I’m going through “Star Trek: The Next Generation” and reviewing every episode, complete with commentary and a grade from A-F. I’ve also included a score and comment from my wife, who has never seen the show before. There are SPOILERS for each episode below.

“Emergence”

Synopsis

Data and Picard discover something is seriously wrong with the holodeck. As they find this out, multiple nodes are appearing throughout the Enterprise. It seems like these nodes have similarities to Data’s positronic brain. Moreover, the crew can only interact with the ship through the holodeck program that it has been running, with hints throughout it on board a simulation of the Orient Express. It turns out that some kind of emergent AI intelligence has been created on board the ship. Once it is grown enough, it leaves, restoring the ship to normal.

Commentary

Other than the infamously horrid re-run episode “Shades of Gray” *shudders,* this may be the episode where the crew is least involved in the episode. Sure, they are there, but realistically the whole episode could have resolved itself without them. Indeed, they could just go into the shuttles or something, wait for the ship to get to the energy source it needs for the AI lifeform, and then return to a perfectly sound Enterprise.

Hey, speaking of life support failing–are there really no space suits or oxygen tanks or anything on board? You’re telling me with a ship that can create force fields, etc. they can’t sustain life support in one section long enough for the crew to get through the whole situation? Come on! There have got to be some kind of life support things–and if nothing else, the escape pods, presumably, would have a long enough life for life support to make it livable. Oh well. Ask no questions, hear no lies, I suppose.

All of that said, I didn’t really hate this episode. The mystery-solving was straightforward but still fun. The episode just wasn’t as good as I’ve come to expect. In season one this episode might have been among the top 10, but that’s saying how far the show has come.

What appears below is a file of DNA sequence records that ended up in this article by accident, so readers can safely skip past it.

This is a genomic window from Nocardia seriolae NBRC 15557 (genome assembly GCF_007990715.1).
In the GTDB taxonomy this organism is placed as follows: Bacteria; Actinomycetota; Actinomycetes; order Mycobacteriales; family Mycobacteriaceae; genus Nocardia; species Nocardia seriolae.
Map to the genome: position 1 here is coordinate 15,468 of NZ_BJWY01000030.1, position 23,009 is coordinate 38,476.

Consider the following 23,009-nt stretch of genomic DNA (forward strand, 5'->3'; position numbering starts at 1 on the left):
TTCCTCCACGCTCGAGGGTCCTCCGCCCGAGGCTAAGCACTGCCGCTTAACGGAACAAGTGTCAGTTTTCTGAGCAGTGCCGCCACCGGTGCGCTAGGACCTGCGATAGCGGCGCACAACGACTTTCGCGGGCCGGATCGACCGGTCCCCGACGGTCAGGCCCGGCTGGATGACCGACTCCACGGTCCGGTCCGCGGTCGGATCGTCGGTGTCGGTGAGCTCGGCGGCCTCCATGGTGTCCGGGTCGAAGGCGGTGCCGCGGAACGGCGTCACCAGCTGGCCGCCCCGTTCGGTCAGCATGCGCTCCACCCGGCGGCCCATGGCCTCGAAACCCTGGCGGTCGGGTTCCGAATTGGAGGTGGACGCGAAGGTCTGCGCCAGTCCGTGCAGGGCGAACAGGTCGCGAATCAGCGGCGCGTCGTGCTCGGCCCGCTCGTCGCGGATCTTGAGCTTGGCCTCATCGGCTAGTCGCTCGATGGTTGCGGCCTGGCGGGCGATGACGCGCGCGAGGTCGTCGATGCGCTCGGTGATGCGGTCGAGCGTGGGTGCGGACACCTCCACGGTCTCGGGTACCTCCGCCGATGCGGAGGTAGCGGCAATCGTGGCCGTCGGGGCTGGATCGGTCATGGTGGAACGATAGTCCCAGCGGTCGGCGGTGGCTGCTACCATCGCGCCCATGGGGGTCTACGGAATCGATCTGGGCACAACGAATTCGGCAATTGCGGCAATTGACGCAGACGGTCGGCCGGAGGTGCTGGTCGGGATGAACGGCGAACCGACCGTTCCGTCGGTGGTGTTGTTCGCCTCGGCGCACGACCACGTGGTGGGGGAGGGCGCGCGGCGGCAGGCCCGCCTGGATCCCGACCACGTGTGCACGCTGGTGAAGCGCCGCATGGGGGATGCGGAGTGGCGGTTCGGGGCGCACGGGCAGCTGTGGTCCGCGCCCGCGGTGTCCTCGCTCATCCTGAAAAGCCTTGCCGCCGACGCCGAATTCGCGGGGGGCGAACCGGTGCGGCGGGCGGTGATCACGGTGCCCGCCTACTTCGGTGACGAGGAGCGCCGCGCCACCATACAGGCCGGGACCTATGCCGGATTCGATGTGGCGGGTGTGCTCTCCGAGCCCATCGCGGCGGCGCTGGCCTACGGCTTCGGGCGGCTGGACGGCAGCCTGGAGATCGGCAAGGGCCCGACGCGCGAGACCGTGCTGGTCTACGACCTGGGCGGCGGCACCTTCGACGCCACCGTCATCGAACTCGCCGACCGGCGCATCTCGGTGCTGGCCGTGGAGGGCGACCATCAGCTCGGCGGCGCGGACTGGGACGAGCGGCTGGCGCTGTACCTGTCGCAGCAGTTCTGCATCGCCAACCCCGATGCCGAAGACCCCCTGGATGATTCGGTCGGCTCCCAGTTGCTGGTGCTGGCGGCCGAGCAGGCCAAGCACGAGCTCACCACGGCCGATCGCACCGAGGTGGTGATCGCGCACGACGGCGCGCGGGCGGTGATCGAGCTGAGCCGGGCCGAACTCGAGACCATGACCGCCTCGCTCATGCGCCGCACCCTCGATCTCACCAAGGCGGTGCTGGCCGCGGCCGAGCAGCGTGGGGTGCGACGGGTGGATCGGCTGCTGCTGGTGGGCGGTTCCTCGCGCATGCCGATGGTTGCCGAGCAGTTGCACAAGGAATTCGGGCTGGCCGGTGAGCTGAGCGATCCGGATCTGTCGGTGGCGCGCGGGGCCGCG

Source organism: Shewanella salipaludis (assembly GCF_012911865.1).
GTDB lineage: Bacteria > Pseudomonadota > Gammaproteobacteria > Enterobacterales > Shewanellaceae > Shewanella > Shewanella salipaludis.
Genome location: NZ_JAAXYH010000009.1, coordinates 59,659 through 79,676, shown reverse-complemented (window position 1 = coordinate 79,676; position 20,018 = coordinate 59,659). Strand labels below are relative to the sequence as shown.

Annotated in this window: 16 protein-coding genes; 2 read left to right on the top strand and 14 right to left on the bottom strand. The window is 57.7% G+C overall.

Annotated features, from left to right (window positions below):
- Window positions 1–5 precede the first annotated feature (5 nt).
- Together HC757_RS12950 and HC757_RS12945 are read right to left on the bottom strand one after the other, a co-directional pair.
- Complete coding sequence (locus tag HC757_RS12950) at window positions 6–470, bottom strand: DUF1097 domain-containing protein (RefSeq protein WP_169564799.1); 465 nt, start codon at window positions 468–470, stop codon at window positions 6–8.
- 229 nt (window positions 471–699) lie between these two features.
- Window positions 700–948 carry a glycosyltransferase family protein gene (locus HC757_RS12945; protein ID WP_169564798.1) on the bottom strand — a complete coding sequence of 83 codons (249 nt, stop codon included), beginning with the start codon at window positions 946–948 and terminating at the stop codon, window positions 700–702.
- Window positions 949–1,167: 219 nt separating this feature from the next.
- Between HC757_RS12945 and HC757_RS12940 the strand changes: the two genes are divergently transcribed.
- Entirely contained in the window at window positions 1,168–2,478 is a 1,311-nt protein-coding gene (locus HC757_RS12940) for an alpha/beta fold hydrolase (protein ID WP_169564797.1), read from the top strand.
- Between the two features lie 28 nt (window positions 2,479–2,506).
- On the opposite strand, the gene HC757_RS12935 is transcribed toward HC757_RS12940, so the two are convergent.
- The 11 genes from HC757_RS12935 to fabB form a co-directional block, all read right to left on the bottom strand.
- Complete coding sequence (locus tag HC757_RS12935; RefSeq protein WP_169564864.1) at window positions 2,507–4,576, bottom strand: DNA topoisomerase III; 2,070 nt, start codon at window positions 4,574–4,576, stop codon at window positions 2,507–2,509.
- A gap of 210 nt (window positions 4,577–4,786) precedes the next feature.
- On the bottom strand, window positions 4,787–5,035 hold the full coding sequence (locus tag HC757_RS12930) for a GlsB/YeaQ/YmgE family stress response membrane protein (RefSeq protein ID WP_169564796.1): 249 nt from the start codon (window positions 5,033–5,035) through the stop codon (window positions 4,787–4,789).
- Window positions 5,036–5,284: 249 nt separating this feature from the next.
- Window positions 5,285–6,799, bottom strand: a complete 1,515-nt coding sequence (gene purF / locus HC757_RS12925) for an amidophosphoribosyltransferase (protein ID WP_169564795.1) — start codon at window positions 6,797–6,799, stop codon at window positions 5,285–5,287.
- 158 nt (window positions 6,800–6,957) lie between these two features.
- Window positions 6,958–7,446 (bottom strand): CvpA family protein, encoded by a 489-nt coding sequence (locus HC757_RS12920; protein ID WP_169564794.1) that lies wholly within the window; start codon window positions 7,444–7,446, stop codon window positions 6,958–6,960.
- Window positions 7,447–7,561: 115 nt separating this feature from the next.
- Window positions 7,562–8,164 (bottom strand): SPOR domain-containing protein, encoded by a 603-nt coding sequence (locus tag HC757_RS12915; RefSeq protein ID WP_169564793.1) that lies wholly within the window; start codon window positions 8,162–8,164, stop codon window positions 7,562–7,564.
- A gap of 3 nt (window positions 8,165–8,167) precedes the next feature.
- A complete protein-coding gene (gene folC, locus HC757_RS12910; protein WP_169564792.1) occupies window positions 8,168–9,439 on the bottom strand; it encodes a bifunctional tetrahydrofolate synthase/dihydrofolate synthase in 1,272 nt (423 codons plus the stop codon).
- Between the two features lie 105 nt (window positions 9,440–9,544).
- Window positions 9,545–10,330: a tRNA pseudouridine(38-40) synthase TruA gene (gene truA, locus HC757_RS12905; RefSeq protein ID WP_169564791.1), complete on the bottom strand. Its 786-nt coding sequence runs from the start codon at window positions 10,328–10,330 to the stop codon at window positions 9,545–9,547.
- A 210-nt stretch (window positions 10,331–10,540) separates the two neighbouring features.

Grade: C+ “Star Trek has had a few too many… somethings.”

Wife’s Grade and Comment: B+ “It was pretty good, it was just bizarre.”

“Preemptive Strike”

Synopsis

Ensign… er, Lieutenant Ro Laren returns to the Enterprise, only to immediately be assigned to infiltrate the Maquis, a group of people fighting back against Cardassian infringements in the demilitarized zone between Cardassian and Federation space. However, as Ro carries out her mission, she begins to realize how much resonance there is between the Maquis’ struggles and those of her own people, the Bajorans. When push comes to shove and she is assigned to betray the Maquis to get them captured by a Federation force, she instead gives away the plan to the Maquis and saves their strike squadron, ultimately leaving with them to join the Maquis. She leaves Riker with a message for Picard, who is seen looking stricken by her abandonment of Starfleet.

Commentary

Wow! This one blew me away. As readers know by this point, I love a bleak ending, and that, for Picard, was bleak. His protege, whom he has guided for so long, abandons Starfleet to join the very rebellion she was assigned to help take down. Yet, remarkably, this is exactly in character for Ro. Indeed, from about a third of the way in, I expected Ro to abandon Starfleet and join the Maquis. It made sense for her character.

I suppose that means the plot twist didn’t surprise me at all, but not for any bad reason. The characters have just been established so well that they operate inside certain parameters of behavior, and for both Ro and Picard this was right on.